‘Nothing is too good for my dad,’ says Craig Murphy, the president of Avicenne Ltd. in Boston. ‘I enjoy taking my father and stepmother on luxurious cruises for a long weekend. They get to relax and have fun, and we get to stay in luxury.’
Murphy’s father and stepmother, Jerry and Darlene, are typical luxury seniors. With 26 years of life between them, they entered old age in good health. They both enjoy travelling to many exotic places, but the cruises they have recently taken would not be possible without the support of Avicenne.
“Both of us live in this area, we are both active in our community and are members of their retirement association,” says Jerry Murphy.
Because Avicenne follows a rotational ownership model, members not only have access to amenities, but they also have the ability to live in the best homes and apartments in the local area. The number of properties varies with the seasons, with many apartments in the spring and fall for the temperatures to be warmer, and properties in the winter. Currently the company owns more than 40 properties in 15 states.
“We are more than a home-building company. We are a lifestyle company. We offer a quality of living that our older community members look forward to and they enjoy our services. We provide essential services as part of the vacation plan,” says Murphy.
A large portion of the company’s customers are low-to-middle income people, but more and more affluent seniors are also buying from Avicenne. This makes sense as a majority of families are ‘silver-aged’ today. Affluent baby boomers are filling a sizable portion of Luxury Senior Homes; 80% of the customers are over 65, says Murphy.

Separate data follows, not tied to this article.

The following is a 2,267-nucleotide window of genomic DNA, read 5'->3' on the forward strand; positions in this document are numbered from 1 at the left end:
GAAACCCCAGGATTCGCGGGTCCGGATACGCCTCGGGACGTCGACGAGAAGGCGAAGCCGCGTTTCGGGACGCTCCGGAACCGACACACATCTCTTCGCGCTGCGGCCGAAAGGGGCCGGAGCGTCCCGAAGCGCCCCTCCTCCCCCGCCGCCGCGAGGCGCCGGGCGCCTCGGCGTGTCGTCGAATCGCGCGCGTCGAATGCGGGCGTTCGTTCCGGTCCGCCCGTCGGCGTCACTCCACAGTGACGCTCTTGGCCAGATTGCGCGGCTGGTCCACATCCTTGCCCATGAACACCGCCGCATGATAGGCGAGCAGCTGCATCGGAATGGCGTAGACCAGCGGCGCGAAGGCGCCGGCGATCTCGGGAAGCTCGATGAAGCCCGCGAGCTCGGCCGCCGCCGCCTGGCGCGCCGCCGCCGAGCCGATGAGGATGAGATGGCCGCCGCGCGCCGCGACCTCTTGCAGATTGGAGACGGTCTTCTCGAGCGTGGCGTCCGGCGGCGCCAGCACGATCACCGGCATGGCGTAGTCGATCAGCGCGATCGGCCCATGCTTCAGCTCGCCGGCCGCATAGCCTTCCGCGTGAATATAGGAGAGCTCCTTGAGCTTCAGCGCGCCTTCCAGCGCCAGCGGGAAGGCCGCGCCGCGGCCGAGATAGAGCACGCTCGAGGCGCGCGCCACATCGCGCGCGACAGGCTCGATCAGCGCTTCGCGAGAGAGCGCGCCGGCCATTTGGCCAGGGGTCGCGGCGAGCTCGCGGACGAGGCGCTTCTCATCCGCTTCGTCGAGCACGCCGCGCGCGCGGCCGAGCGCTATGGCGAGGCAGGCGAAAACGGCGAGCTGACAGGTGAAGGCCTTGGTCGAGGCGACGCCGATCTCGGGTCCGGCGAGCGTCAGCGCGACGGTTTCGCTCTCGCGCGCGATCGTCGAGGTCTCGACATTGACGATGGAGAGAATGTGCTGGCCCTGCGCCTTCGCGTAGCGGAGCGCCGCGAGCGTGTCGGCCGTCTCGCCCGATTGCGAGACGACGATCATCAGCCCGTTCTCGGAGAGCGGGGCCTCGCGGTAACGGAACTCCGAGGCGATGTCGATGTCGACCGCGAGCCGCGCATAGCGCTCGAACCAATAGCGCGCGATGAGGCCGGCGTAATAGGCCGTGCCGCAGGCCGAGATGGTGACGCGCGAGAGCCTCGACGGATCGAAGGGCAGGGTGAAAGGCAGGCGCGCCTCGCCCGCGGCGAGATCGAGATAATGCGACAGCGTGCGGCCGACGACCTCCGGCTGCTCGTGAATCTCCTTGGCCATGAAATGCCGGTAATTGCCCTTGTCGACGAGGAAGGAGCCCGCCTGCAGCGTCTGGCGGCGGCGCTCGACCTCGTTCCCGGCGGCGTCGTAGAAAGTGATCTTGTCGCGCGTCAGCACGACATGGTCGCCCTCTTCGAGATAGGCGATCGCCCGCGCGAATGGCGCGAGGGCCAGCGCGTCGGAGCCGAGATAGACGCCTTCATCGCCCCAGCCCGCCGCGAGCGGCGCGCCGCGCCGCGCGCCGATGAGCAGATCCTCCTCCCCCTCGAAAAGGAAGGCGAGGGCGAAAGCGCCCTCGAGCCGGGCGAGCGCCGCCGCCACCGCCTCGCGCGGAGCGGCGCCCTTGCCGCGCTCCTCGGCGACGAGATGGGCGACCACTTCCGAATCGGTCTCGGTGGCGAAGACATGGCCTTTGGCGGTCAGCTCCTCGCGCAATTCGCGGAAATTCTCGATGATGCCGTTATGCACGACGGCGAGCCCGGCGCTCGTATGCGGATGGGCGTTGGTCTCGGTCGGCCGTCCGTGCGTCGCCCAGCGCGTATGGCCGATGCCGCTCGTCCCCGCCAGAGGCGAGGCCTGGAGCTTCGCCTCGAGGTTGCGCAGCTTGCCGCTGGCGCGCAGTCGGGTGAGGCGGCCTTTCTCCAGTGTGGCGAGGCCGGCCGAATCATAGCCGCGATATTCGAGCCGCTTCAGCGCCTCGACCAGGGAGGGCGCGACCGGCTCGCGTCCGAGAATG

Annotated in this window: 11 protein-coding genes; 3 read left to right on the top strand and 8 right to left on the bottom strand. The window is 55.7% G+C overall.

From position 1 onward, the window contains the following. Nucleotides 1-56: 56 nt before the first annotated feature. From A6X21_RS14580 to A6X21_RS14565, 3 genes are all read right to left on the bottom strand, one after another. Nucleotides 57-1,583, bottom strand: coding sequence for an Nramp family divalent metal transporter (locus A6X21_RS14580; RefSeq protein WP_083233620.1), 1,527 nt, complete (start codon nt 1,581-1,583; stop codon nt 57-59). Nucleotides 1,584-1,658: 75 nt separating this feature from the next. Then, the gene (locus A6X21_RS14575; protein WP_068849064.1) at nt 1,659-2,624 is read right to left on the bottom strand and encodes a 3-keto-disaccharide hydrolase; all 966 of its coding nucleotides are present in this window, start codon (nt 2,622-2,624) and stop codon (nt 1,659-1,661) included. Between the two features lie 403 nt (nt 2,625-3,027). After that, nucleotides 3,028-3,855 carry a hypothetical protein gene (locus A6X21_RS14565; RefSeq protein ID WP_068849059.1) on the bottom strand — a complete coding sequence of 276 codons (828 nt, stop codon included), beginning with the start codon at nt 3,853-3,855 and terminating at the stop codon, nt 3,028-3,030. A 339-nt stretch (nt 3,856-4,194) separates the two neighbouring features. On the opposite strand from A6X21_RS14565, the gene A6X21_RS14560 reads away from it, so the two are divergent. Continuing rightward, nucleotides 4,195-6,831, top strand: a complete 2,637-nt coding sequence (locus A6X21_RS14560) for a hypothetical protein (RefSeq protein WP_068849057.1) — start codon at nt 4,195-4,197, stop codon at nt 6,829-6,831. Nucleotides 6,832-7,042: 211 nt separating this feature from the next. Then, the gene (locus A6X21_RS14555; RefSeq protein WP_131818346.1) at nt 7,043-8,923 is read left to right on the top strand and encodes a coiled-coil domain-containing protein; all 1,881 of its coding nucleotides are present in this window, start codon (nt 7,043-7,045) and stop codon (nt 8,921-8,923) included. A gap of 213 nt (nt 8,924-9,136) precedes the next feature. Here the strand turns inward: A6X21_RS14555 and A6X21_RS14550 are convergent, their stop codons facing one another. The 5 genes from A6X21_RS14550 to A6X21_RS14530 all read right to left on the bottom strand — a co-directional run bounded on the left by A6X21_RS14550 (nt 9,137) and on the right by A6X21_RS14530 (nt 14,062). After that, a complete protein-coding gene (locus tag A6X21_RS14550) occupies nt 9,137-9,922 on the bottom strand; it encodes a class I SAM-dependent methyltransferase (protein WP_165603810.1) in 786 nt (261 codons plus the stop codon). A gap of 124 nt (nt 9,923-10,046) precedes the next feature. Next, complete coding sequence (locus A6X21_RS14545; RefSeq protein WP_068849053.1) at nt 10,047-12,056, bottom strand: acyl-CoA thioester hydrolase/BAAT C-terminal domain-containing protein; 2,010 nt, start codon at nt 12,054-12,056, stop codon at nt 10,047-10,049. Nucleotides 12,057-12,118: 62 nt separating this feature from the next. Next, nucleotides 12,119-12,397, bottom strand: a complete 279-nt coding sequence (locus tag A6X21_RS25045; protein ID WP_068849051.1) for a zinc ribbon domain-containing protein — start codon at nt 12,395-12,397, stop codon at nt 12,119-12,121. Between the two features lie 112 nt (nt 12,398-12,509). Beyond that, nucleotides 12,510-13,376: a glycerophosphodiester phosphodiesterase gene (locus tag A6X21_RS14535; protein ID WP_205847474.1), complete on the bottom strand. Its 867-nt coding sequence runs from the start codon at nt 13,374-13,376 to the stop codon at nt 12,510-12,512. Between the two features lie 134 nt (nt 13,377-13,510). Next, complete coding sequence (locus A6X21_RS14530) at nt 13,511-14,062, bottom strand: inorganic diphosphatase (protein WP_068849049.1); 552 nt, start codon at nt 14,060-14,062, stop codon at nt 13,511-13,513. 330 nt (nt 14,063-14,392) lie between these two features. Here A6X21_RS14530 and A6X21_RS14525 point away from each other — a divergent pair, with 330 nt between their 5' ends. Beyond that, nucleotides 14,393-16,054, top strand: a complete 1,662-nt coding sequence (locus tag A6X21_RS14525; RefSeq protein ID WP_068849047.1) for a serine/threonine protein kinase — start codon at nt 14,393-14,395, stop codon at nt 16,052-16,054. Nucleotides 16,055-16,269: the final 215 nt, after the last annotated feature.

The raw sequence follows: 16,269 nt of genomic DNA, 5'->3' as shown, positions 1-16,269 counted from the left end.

In the 2015 census, over nine million baby boomers, born between 1946 and 1964, would be 50 or older by 2018. It is estimated that in the US by 2017, there will be an additional two million individuals aged between 60 and 65, according to the Bipartisan Policy Center. This is a significant demographic increase that is expected to be powerful and influential in key housing indicators such as homeownership rates, rental rates, and spending on housing over the next five years.
Low-to-middle income consumers can enjoy the added benefits of Avicenne, says Murphy. But the market for luxury elder homes is broad. “We offer a choice to customers, different locations, different price points, and from different companies,” he says.
Now, over 30 years after he purchased a house on a lake in Maine, Murphys’ father enjoys a variety of cruises, many of which are inexpensive, but some of which are more special, for example, sailing around New England to learn about the area. The family doesn’t have a dedicated home to live in because they prefer to stay in the community. “We both know our physical limits and physical capabilities, so we don’t want to get into a nursing home,” Jerry Murphy says.
This has been good for his finances, Murphy says. “We don’t have mortgage and maintenance payments because we don’t need to. Other people have to stay in a nursing home because they live too far from them,” he explains. Murphy says that his father especially appreciates the help of good health care professionals, family members, and Avicenne.
“My parents have always lived comfortably. But now, they have an opportunity to continue to enjoy a carefree lifestyle and live with confidence that they are valued and cared for. The mortgage on their two home is no longer a burden,” Murphy says.